You may have seen this morning's article in The New York Times about the Kitty Hawk, a flying machine that is shown here on video screaming through the air over a serene mountain lake north of San Francisco.

It's not a "car," in that it has pontoons instead of wheels and carries one presumably very light passenger. The Kitty Hawk weighs 220 pounds and is lifted by eight propellers driven by battery power. (And flying on battery power may just be the greatest expression of "range anxiety" ever created. The NYT report indicates the test pilot's flight lasted just 5 minutes. Also, the craft flew at a height of 15 feet and is restricted by the FAA to flying over open water - perhaps because 15 feet is roughly the height of trees and power lines.)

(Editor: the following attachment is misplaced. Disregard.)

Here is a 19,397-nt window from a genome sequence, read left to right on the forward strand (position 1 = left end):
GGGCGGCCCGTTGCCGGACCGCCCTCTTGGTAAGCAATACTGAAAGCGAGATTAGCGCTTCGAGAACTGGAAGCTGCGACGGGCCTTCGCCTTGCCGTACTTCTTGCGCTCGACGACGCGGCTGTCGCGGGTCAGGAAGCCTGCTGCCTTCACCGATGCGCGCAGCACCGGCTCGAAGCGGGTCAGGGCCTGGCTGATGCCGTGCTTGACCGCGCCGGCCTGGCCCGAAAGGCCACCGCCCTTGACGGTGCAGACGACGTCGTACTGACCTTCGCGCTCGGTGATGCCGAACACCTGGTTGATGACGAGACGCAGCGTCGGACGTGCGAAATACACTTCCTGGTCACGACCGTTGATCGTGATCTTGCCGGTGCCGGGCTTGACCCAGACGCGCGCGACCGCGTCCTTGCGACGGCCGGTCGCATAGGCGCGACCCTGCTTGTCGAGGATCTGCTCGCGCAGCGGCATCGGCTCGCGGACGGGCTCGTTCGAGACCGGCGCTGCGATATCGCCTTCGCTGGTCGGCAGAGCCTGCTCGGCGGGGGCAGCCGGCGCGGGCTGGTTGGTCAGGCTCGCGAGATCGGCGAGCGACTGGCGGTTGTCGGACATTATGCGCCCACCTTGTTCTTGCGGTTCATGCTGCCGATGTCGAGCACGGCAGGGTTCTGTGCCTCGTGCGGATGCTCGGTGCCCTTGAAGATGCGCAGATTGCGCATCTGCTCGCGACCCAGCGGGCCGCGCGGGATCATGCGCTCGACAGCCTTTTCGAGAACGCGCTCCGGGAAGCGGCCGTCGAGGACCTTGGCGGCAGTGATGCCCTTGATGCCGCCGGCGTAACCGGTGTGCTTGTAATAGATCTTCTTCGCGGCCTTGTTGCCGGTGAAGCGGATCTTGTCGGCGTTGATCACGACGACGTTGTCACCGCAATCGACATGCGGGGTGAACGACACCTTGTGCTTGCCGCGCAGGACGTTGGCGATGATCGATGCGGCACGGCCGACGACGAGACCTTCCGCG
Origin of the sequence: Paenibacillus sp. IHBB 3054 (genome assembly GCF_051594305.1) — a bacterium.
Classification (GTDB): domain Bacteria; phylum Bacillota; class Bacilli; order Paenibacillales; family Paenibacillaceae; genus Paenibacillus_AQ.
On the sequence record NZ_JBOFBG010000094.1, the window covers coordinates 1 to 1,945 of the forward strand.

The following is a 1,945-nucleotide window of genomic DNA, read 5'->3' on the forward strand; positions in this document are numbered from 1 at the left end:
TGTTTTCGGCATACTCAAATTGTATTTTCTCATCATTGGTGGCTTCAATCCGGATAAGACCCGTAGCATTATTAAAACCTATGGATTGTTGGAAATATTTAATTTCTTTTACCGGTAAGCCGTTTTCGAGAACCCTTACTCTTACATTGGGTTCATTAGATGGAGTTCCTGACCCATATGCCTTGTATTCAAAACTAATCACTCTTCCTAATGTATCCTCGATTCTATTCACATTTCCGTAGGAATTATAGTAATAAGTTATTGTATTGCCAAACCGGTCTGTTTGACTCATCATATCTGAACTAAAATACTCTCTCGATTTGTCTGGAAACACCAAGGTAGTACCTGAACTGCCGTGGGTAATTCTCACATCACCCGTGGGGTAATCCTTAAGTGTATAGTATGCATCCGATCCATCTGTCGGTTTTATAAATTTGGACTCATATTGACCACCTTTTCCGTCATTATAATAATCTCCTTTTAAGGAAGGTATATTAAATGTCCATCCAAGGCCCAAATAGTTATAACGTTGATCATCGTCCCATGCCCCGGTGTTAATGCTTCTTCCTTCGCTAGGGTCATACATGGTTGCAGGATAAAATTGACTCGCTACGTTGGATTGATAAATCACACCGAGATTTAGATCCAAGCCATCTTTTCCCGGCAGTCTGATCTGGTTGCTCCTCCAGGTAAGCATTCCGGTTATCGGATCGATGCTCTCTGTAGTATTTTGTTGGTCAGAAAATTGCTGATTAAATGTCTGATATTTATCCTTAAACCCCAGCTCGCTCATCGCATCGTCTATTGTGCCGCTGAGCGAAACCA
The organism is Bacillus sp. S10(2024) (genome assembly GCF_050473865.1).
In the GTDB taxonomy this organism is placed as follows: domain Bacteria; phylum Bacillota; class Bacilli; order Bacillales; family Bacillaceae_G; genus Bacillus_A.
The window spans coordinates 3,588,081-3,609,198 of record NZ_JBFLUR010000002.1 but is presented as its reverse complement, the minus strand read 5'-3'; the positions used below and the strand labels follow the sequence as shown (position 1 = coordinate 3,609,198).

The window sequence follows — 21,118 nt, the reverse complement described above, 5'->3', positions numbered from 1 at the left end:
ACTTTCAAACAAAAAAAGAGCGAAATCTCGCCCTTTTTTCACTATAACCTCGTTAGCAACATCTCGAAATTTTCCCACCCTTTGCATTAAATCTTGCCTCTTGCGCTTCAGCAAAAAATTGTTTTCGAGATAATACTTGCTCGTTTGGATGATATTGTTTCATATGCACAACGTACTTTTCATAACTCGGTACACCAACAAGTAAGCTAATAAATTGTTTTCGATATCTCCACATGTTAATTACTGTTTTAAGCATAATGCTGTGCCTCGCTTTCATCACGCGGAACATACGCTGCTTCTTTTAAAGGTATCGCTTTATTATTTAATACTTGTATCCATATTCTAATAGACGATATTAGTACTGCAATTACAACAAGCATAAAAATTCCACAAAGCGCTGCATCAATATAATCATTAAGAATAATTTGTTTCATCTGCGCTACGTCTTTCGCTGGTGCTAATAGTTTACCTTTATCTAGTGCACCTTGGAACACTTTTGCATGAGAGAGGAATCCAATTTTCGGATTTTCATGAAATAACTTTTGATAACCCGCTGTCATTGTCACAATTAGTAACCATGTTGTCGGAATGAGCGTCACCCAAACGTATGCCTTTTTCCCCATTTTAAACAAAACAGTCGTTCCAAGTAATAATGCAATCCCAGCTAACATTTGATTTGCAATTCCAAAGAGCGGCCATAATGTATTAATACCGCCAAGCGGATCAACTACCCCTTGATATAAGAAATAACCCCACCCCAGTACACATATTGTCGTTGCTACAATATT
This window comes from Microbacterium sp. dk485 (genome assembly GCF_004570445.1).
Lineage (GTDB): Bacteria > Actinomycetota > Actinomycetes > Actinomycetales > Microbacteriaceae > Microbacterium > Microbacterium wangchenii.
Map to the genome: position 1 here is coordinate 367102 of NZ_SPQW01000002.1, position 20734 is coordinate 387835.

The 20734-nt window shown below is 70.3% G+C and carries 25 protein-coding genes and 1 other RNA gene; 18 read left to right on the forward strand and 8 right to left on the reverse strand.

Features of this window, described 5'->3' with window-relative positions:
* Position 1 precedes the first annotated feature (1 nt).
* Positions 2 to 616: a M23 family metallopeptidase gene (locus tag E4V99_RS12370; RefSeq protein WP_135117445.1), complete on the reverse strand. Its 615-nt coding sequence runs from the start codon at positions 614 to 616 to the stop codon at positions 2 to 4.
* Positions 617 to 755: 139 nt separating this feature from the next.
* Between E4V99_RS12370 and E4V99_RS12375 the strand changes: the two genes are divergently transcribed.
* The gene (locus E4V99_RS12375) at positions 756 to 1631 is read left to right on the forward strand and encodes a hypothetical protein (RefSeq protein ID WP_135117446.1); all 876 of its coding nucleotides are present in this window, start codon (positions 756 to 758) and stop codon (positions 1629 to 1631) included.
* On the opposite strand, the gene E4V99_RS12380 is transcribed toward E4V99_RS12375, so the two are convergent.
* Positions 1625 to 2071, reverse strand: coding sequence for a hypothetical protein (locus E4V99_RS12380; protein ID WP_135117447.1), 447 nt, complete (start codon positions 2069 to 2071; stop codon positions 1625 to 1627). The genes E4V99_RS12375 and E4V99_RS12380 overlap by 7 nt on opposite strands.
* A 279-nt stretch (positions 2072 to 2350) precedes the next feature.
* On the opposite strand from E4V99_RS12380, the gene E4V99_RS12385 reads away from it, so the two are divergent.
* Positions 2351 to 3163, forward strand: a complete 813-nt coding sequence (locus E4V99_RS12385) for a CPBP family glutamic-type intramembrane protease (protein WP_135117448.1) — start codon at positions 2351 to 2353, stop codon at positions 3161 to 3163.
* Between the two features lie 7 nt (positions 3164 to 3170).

Kitty Hawk is the aircraft - and also the name of the company that makes it, and it's backed by Google founder Larry Page, reportedly to the tune of $100 million. Kitty Hawk's chief executive, Sebastian Thrun, is, as the Times says, "an influential technologist and self-driving car pioneer who is the founding director of Google's X lab."

The company promises to bring to market the machine you're seeing here by the end of this year. So even if this concept never becomes a car, it sure looks like a fun alternative to a personal watercraft.

Silicon Valley players such as Page and Thrun, and actual aviation companies such as Airbus, are working on concepts. There is a lot of talk in the air about flying cars. But here in the air is an actual machine, not just talk.

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